Montana Man Accused of $5 Million Ponzi Scheme

A Montana man who became a fugitive after being charged with operating a $5 million Ponzi scheme has been located and arrested in Kansas.  Richard F. Reynolds, also known as Richard F. Adkins, taken into custody last week in Overland Park, Kan. after being on the run since February 2012.  Reynolds had been charged with twenty felonies in Gallatin County District Court after a former employee alerted authorities due to concerns over the legitimacy of his operation.  After announcing the charges against Reynolds, Montana authorities issued a $10 million arrest warrant that was thought to be the largest ever issued in Montana.  The charges carry a maximum combined sentence of two hundred years in state prison.

According to authorities, Reynolds and his wife, Lori, operated and managed eight corporations from 2008 to 2011 under the several companies, including United Consultant Investment Corporation ("UCIC"), Buffalo Exchange, and Buffalo Extension.  The two solicited investors for a purported foreign currency trading platform through Buffalo Extension and Buffalo Exchange, and in a gold investment opportunity through Buffalo Investment.  Importantly, none of these investments were approved or registered with any state securities department or the Securities and Exchange Commission ("SEC").  Investors were provided with marketing materials and promised quarterly returns of 100 percent.  In one instance, Reynolds communicated with a promoter for a mining entity who provided him with offering documents after Reynolds offered to help raise money for the operation.  However, even after the promoter discovered that Reynolds had securities problems with Missouri and Montana authorities and ceased communication with Reynolds, it was later discovered that Reynolds still solicited several individuals to invest in the mining operation.  

Additionally, Reynolds also used his close relationship with area pastors to identify and solicit investors.  At least eight pastors introduced investors to Reynolds, and in return became employees of Reynolds and received 10% of all investor funds directed to Reynolds' operations  While the pastors thought that Reynolds was truly investing in the foreign currency and gold opportunities being promoted, they later became suspicious when Reynolds failed to meet investor principal redemptions and made promises he could not keep.  In total, Reynolds and his umbrella of entities raised approximately $5.4 million from over 140 investors in 21 states and six countries.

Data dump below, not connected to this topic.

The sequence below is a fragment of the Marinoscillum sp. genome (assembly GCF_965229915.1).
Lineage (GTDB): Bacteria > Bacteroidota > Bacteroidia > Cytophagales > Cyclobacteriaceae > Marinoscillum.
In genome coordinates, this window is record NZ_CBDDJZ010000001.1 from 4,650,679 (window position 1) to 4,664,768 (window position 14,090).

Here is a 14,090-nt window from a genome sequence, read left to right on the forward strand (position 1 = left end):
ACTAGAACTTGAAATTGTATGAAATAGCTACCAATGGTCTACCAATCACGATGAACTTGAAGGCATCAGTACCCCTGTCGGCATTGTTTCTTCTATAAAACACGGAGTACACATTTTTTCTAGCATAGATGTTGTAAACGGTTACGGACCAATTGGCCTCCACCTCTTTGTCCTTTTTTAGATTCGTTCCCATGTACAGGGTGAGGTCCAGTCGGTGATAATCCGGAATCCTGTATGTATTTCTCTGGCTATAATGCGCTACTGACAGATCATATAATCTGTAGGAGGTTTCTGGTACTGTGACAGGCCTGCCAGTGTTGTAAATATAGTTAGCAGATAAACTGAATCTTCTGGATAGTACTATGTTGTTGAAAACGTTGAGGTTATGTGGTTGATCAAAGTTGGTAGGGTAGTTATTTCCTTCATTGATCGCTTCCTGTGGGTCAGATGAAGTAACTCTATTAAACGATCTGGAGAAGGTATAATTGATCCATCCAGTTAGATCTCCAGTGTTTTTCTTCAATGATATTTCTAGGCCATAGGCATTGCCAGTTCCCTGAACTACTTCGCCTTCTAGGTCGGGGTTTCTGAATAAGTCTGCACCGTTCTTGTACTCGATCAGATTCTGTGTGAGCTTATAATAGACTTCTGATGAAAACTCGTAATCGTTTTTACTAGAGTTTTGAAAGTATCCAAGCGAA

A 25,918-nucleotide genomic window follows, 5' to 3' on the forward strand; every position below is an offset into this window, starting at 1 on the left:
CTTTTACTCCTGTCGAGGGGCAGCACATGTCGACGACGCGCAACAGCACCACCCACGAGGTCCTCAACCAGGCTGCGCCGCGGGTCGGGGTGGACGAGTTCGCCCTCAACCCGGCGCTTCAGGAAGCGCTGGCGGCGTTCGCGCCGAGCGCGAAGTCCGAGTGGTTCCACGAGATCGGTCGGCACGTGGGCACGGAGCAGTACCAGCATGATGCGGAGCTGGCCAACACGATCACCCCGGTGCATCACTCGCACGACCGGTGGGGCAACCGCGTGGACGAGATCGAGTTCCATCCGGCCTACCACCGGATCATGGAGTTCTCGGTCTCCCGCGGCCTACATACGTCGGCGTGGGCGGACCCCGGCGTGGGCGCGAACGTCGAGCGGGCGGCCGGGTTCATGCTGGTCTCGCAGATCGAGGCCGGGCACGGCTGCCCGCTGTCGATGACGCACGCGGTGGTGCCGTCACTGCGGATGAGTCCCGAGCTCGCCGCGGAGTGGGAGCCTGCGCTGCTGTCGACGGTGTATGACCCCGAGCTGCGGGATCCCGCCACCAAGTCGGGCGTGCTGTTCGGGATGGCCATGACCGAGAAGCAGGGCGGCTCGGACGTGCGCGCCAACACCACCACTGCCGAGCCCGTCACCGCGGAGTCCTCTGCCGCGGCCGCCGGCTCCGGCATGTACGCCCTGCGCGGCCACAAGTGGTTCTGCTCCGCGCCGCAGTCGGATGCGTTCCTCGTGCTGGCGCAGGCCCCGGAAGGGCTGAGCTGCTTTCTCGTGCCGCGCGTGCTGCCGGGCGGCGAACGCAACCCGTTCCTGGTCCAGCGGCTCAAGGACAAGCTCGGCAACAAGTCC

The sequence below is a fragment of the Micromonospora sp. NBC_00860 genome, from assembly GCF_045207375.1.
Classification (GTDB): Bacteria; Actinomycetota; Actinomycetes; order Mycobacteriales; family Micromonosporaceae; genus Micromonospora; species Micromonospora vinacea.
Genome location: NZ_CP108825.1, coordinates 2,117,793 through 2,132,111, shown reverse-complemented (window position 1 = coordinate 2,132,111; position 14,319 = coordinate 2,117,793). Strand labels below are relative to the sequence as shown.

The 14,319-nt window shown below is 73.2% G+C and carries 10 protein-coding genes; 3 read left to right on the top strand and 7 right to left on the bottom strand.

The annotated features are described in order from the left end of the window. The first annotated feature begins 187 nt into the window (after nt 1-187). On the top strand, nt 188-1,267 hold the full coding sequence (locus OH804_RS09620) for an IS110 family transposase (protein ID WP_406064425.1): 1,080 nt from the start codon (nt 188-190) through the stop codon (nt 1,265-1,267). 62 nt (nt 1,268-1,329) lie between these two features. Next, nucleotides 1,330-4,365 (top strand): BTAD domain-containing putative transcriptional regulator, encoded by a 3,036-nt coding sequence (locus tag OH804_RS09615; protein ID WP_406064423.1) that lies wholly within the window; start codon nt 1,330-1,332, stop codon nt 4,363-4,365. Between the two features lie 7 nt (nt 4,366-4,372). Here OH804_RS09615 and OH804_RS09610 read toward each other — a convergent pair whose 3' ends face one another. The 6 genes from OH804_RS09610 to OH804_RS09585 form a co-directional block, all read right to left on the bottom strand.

After the Montana Committee of Securities and Insurance was contacted by several former employees who had become suspicious of Reynolds, an investigation revealed that Reynolds and his wife did not make the gold and foreign currency investments they purported to make.  Instead, the two maintained thirty-one separate bank accounts at Bank of America and Wells Fargo, where they used at least $4.4 million of the $5.4 million they raised to live a lavish lifestyle and make Ponzi-style interest payments and principal redemptions.  Additionally, through investigative subpoenas served to E*Trade, the CSI learned that of a total of $725,000 of investor funds transferred in, approximately $314,015 was lost in speculative penny stock trading.  The CSI also learned that the Reynolds were a 49% owner in a pre-production movie being produced about an Indian heroine.  

As Reynolds was arrested in Kansas, Montana authorities will now seek to have Reynolds extradited back to Montana.  Under federal extradition laws, Reynolds must be delivered to an agent of Montana authorities within thirty days of his arrest or he may be discharged.  

A copy of the arrest affidavit filed is here.

A copy of the criminal Information is here.